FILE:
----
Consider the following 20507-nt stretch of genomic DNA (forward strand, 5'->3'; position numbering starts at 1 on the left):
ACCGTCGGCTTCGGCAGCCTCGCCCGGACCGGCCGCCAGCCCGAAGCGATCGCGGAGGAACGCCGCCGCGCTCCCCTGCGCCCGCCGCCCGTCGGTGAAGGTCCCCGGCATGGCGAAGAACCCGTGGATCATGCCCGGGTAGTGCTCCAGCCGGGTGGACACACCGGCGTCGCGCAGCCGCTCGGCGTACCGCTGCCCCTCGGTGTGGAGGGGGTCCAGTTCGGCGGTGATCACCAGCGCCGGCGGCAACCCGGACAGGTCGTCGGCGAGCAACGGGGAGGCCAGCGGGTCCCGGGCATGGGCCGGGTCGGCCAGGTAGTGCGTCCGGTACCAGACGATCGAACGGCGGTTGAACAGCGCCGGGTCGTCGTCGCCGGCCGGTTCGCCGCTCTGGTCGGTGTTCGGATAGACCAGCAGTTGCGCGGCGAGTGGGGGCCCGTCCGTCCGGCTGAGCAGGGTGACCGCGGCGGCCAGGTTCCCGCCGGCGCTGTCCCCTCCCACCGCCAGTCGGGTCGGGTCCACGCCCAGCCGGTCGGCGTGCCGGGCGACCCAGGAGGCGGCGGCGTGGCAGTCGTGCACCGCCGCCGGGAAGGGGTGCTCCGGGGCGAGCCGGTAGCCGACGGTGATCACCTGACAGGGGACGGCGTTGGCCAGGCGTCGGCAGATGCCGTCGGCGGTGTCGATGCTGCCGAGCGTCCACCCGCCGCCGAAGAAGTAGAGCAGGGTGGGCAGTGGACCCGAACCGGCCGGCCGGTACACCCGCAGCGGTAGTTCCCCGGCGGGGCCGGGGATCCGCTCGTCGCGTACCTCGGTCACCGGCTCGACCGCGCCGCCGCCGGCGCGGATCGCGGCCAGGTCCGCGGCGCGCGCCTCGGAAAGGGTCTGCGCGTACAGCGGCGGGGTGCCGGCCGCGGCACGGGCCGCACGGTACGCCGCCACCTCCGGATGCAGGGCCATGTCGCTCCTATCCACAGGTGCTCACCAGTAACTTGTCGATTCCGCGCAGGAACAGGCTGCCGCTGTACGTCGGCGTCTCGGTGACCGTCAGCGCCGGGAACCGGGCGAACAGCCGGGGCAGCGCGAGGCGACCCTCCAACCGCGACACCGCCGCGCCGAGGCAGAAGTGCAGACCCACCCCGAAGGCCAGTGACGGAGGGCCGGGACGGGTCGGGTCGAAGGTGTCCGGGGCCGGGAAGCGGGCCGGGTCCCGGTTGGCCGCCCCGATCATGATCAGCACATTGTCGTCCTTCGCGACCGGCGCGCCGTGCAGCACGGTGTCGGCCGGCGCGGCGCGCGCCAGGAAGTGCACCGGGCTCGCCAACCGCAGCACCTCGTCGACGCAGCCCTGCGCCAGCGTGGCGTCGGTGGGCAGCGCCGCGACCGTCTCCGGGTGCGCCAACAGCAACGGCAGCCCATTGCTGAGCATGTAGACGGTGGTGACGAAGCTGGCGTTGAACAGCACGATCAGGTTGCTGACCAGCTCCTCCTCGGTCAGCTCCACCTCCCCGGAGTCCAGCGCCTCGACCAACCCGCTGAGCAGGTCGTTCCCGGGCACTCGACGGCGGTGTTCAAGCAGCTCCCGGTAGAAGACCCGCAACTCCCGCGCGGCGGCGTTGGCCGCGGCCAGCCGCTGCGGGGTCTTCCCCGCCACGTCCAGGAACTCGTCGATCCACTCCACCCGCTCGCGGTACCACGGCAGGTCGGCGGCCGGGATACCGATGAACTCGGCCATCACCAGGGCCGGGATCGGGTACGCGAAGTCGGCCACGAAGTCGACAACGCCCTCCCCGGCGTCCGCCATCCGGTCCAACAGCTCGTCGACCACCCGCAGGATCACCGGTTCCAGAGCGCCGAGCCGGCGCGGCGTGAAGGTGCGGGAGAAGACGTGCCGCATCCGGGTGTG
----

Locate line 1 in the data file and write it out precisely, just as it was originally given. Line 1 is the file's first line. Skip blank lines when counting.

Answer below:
Consider the following 20507-nt stretch of genomic DNA (forward strand, 5'->3'; position numbering starts at 1 on the left):